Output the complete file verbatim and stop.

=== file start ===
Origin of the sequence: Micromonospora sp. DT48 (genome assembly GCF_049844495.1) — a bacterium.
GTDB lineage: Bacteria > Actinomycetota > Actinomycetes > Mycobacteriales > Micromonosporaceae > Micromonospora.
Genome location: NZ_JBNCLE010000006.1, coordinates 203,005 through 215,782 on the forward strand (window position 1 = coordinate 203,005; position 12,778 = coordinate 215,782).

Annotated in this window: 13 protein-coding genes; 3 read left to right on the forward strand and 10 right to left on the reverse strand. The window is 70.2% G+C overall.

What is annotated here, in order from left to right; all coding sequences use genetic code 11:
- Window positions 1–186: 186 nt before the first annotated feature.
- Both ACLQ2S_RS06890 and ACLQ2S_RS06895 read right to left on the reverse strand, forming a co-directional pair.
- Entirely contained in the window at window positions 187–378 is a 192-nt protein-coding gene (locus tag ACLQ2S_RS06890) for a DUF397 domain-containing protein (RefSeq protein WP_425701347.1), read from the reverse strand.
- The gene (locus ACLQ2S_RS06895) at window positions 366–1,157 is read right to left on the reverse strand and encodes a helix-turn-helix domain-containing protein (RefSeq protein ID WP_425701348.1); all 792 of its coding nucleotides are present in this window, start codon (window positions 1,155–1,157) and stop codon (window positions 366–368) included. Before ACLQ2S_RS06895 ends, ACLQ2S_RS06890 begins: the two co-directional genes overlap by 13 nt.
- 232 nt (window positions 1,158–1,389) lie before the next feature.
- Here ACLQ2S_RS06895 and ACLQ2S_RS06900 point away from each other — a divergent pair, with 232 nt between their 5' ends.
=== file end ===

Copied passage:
Origin of the sequence: Micromonospora sp. DT48 (genome assembly GCF_049844495.1) — a bacterium.
GTDB lineage: Bacteria > Actinomycetota > Actinomycetes > Mycobacteriales > Micromonosporaceae > Micromonospora.
Genome location: NZ_JBNCLE010000006.1, coordinates 203,005 through 215,782 on the forward strand (window position 1 = coordinate 203,005; position 12,778 = coordinate 215,782).

Annotated in this window: 13 protein-coding genes; 3 read left to right on the forward strand and 10 right to left on the reverse strand. The window is 70.2% G+C overall.

What is annotated here, in order from left to right; all coding sequences use genetic code 11:
- Window positions 1–186: 186 nt before the first annotated feature.
- Both ACLQ2S_RS06890 and ACLQ2S_RS06895 read right to left on the reverse strand, forming a co-directional pair.
- Entirely contained in the window at window positions 187–378 is a 192-nt protein-coding gene (locus tag ACLQ2S_RS06890) for a DUF397 domain-containing protein (RefSeq protein WP_425701347.1), read from the reverse strand.
- The gene (locus ACLQ2S_RS06895) at window positions 366–1,157 is read right to left on the reverse strand and encodes a helix-turn-helix domain-containing protein (RefSeq protein ID WP_425701348.1); all 792 of its coding nucleotides are present in this window, start codon (window positions 1,155–1,157) and stop codon (window positions 366–368) included. Before ACLQ2S_RS06895 ends, ACLQ2S_RS06890 begins: the two co-directional genes overlap by 13 nt.
- 232 nt (window positions 1,158–1,389) lie before the next feature.
- Here ACLQ2S_RS06895 and ACLQ2S_RS06900 point away from each other — a divergent pair, with 232 nt between their 5' ends.